Intermediate member 4 has a cavity 7. Cavity 7 serves as a path for radio waves and a cooling medium. Cavity 7 may be formed, for example, by machining such as spot facing. Intermediate member 4 is formed of, for example, metal. The metal that forms intermediate member 4 may be a high melting point metal that forms bonding layer 5 described above.

In intermediate member 4 shown in FIG. 1, the outer periphery of cavity 7 formed on the left side is partially covered with metal. Specifically, on the outer periphery of cavity 7 on the side closer to first printed wiring board 2, a copper foil portion 10a is formed on the insulating substrate of first printed wiring board 2. At a portion adjacent to copper foil portion 10a, a surface of the insulating substrate is exposed. The other portion of the outer periphery of the cavity 7 is formed with copper foil 10 of second printed wiring board 3, intermediate member 4, and bonding layers 5 and 6. On the other hand, the outer periphery of cavity 7 formed on the right side in intermediate member 4 is covered with metal. Specifically, the outer periphery of the cavity 7 is covered with metal such as copper foil 10 of first printed wiring board 2, copper foil 10 of second printed wiring board, intermediate member 4, and bonding layers 5 and 6.

Second printed wiring board 3 is a multilayer printed wiring board and stacked on a surface on the opposite side to the surface opposed to first printed wiring board 2 in intermediate member 4. The configuration of second printed wiring board 3 is basically similar to the configuration of first printed wiring board 2. That is, second printed wiring board 3 has a wiring layer 32 made of a conductor on a surface of an insulating substrate. Wiring layer 32 may be a configuration similar to wiring layer 31. That is, wiring layer 32 may be a stack structure including a copper foil 10 and a plating layer 13 as shown in FIG. 5. Copper foil 10 is formed on a back surface on the opposite side to a front surface having wiring layer 32 in the insulating substrate. Plating layer 13 may be formed on copper foil 10 as shown in FIG. 5. A surface on the side having copper foil 10 in second printed wiring board 3 is opposed to intermediate member 4.

Bonding layer 6 is arranged at a bonding section between second printed wiring board 3 and intermediate member 4. Bonding layer 6 contains high melting point metal and low melting point metal. Bonding layer 6 may basically have a composition similar to bonding layer 5. The melting point of bonding layers 5 and 6 is higher than the melting point of the low melting point metal that forms bonding layers 5 and 6. That is, in bonding layers 5 and 6, the low melting point metal is melted and diffused in the high melting point metal or an alloy thereof described above, whereby the melting point of bonding layers 5 and 6 is higher than the melting point of the low melting point metal. For example, when tin (Sn) is used as low melting point metal, the melting point of bonding layers 5 and 6 can be set to a temperature, for example, exceeding 260° C. Therefore, when solder reflowing is performed for mounting electronic components on composite printed wiring board 1, bonding layers 5 and 6 of composite printed wiring board 1 are not melted even at heating temperatures in solder reflowing (240° C. to 260° C.).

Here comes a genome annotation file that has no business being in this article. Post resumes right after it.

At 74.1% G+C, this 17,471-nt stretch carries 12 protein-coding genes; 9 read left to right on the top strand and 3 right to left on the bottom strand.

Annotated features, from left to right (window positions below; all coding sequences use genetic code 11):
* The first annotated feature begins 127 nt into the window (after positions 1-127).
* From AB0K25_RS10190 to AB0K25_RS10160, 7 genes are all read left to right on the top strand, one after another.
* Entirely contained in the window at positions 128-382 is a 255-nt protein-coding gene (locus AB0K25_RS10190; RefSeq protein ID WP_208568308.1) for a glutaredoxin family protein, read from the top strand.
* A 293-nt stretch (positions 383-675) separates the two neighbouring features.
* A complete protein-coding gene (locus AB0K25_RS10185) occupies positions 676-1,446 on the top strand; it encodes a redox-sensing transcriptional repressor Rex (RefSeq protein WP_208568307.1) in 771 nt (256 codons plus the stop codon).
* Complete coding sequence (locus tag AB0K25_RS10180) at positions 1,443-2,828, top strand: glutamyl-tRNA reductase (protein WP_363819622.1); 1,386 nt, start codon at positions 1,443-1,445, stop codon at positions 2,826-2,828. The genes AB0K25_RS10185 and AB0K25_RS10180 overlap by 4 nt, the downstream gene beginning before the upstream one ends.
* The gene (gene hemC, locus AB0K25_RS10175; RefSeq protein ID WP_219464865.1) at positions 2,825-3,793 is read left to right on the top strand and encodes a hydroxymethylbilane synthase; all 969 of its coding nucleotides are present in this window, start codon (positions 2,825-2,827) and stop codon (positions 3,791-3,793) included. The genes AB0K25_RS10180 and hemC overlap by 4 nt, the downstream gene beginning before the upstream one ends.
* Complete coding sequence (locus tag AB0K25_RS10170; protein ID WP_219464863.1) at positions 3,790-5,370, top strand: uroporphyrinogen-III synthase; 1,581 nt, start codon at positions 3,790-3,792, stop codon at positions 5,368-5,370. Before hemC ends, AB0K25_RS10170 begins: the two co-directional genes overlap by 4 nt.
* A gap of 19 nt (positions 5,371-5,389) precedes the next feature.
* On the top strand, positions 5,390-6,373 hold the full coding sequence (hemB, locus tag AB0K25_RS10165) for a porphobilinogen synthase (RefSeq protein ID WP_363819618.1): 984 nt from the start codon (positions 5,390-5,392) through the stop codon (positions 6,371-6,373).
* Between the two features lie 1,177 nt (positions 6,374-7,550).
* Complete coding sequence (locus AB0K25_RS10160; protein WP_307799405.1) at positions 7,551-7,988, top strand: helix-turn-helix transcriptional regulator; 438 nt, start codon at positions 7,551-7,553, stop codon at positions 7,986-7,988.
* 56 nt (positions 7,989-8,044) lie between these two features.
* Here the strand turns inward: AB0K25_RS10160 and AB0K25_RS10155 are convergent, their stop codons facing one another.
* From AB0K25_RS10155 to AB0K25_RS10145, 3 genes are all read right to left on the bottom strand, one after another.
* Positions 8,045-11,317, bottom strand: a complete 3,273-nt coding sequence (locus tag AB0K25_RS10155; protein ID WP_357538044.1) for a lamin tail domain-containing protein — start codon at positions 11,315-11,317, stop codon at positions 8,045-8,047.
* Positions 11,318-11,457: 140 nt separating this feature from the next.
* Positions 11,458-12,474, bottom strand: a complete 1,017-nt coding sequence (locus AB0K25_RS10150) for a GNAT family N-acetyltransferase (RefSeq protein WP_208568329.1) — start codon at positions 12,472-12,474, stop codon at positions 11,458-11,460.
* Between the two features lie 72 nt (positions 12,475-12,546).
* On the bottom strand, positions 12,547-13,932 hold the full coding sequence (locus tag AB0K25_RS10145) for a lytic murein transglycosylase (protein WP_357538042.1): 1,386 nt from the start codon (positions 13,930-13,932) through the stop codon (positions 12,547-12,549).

In terms of improving the reliability of the bonding sections between first printed wiring board 2, intermediate member 4, and second printed wiring board 3, it is preferable that the area of bonding layers 5 and 6 in a two-dimensional view of composite printed wiring board 1 is as large as possible.

<Configuration of Composite Printed Circuit Board>

FIG. 2 is a cross-sectional view of a composite printed circuit board according to the first embodiment. A composite printed circuit board 8 shown in FIG. 2 is obtained by mounting electronic component 9a to 9c on wiring layers 31 and 32 of the composite printed wiring board according to the present embodiment. Electronic components 9a to 9c are bonded to wiring layers 31 and 32, for example, by a reflow soldering process. Electronic component 9a is, for example, a heat generating component such as a power semiconductor. Electronic component 9a is arranged at a region overlapping with cavity 7 serving as a channel for a cooling medium in a two-dimensional view of composite printed circuit board 8. In this way, electronic component 9a can be efficiently cooled. Cavity 7 may be used as a waveguide.

The outer periphery of cavity 7 in intermediate member 4 shown in FIG. 2 is entirely covered with metal. However, as shown in FIG. 1, the outer periphery of cavity 7 may be partially covered with metal.

<Configuration of Intermediate Member>